The iron-ore deposit that grows with every headline
After China Newsnet Wednesday reported that China had discovered Asia’s biggest iron ore deposit at Benxi in Lioaning province, Chinese and Western media lept on the headline.
A local geological official had apparently “confirmed” the figure (estimated reserves of at least 3 billion tonnes) and told Reuters that the mine will start production next year and could be producing up to 5 million tonnes by 2015.
It sent sending the Shenzhen-listed Bengang Steel Plates (SZ:000761) up to its 10 percent upper limit and Angang Steel (SZ:000898;HK:0347), the largest steel maker in Liaoning province, 7.42 percent higher on Shenzhen trading and 5.32 percent on Hong Kong trading.
The news came as Chinese steel makers and foreign iron-ore importers still refused to reach a deal over contract iron ore prices, leading investors to speculate whether the finding would influence world iron-ore negociations.
However those with a slightly longer memory, or at least one that goes back two months, couldn’t help wondering just how many of Asia’s largest iron-ore deposits could possibly co-exist in the same small city.
On April 30th this year, Benxi had apparently already discovered Asia’s largest iron-ore deposit – however that one was just 2 billion metric tons, and being 1,000m underground certainly wouldn’t be coming on-line next year.
The story grew even further yesterday, culminating with the Guangzhou Daily writing that the government’s “most likely plan” would be to give the deposit to Bengang and Angang to exploit.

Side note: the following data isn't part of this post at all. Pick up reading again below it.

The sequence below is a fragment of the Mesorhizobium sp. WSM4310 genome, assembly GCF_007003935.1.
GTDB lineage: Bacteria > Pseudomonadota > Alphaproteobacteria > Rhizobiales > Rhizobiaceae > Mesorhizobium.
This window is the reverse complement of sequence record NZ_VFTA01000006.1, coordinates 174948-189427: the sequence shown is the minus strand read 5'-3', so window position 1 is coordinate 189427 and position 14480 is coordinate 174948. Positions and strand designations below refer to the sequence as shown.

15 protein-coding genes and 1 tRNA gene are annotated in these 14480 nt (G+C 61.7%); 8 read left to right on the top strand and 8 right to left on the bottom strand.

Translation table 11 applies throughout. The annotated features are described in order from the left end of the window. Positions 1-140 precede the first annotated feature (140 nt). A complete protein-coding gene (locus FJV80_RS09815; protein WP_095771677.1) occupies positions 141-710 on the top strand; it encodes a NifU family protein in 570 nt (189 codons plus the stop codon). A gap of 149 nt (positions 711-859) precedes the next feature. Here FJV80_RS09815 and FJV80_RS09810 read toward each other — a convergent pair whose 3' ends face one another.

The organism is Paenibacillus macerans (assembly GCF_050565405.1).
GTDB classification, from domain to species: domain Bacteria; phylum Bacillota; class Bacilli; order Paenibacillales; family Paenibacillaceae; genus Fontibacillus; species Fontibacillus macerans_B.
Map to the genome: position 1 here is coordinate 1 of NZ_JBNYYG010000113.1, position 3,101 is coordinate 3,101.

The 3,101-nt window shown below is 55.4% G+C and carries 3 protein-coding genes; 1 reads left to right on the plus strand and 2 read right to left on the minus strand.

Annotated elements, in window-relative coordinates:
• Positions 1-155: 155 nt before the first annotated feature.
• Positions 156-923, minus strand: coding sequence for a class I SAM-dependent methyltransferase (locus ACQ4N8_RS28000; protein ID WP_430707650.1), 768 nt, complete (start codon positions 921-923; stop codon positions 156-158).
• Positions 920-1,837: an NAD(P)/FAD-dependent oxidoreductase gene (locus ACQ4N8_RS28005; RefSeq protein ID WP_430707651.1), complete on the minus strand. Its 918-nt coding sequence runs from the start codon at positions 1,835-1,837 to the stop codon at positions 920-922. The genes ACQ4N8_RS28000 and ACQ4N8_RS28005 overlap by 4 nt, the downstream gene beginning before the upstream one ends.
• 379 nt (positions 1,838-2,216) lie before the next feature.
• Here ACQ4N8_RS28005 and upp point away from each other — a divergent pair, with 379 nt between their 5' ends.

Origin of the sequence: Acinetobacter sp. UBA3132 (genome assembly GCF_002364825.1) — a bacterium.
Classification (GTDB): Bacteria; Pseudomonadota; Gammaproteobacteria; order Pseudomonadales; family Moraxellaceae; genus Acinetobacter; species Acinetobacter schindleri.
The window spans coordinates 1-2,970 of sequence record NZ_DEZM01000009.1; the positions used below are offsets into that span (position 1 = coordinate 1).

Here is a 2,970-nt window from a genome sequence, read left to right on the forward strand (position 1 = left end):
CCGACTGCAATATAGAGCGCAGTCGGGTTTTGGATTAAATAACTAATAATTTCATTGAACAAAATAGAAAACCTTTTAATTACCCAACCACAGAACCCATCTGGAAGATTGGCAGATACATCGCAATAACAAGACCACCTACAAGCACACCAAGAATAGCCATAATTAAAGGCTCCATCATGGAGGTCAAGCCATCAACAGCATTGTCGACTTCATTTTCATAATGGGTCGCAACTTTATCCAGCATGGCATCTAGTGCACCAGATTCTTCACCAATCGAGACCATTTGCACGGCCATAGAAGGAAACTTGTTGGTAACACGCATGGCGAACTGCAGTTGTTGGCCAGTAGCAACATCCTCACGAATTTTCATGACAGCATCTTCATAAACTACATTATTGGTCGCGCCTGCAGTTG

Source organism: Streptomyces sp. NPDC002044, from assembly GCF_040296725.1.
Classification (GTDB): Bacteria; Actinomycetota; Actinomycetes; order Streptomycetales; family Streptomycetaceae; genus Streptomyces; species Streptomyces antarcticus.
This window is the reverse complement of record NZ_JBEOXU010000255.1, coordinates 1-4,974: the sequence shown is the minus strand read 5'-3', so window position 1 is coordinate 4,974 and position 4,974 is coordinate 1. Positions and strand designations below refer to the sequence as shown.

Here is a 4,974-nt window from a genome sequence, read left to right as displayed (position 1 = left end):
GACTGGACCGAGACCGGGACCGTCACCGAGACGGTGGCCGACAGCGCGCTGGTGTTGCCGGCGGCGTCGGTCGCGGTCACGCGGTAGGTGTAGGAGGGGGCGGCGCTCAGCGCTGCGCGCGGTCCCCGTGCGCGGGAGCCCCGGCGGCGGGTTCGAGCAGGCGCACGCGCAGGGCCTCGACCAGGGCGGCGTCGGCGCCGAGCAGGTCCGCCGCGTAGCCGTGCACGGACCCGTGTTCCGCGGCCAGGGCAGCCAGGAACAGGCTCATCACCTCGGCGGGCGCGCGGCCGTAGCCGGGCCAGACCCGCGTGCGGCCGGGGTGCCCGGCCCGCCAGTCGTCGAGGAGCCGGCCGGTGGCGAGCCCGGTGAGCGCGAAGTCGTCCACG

Today, however, the two companies halted trading before making announcements in response to the media reports. According to the announcements, there have in fact been no new discoveries. The only thing that has changed are the reports.
We now know that the tale of Asia’s largest iron-ore deposit has in fact been kicking around since November 2007, when a deposit of an estimate 1 billion tons was discovered at a depth of at least 1,280m below ground.
So it hasn’t grown to 2 billion tons, or 3 billion tons. It’s not coming out of the ground next year. And, according to the companies, is certainly not likely to be given to them.
Proactive Investors looks forward to the next news from Benxi but is meanwhile amused to see that even after denying any link to the iron-ore deposits and stating that there is “no way of verifying” the claims made in the reports, Bengang Steel Plates surged to another 10 percent limit today.
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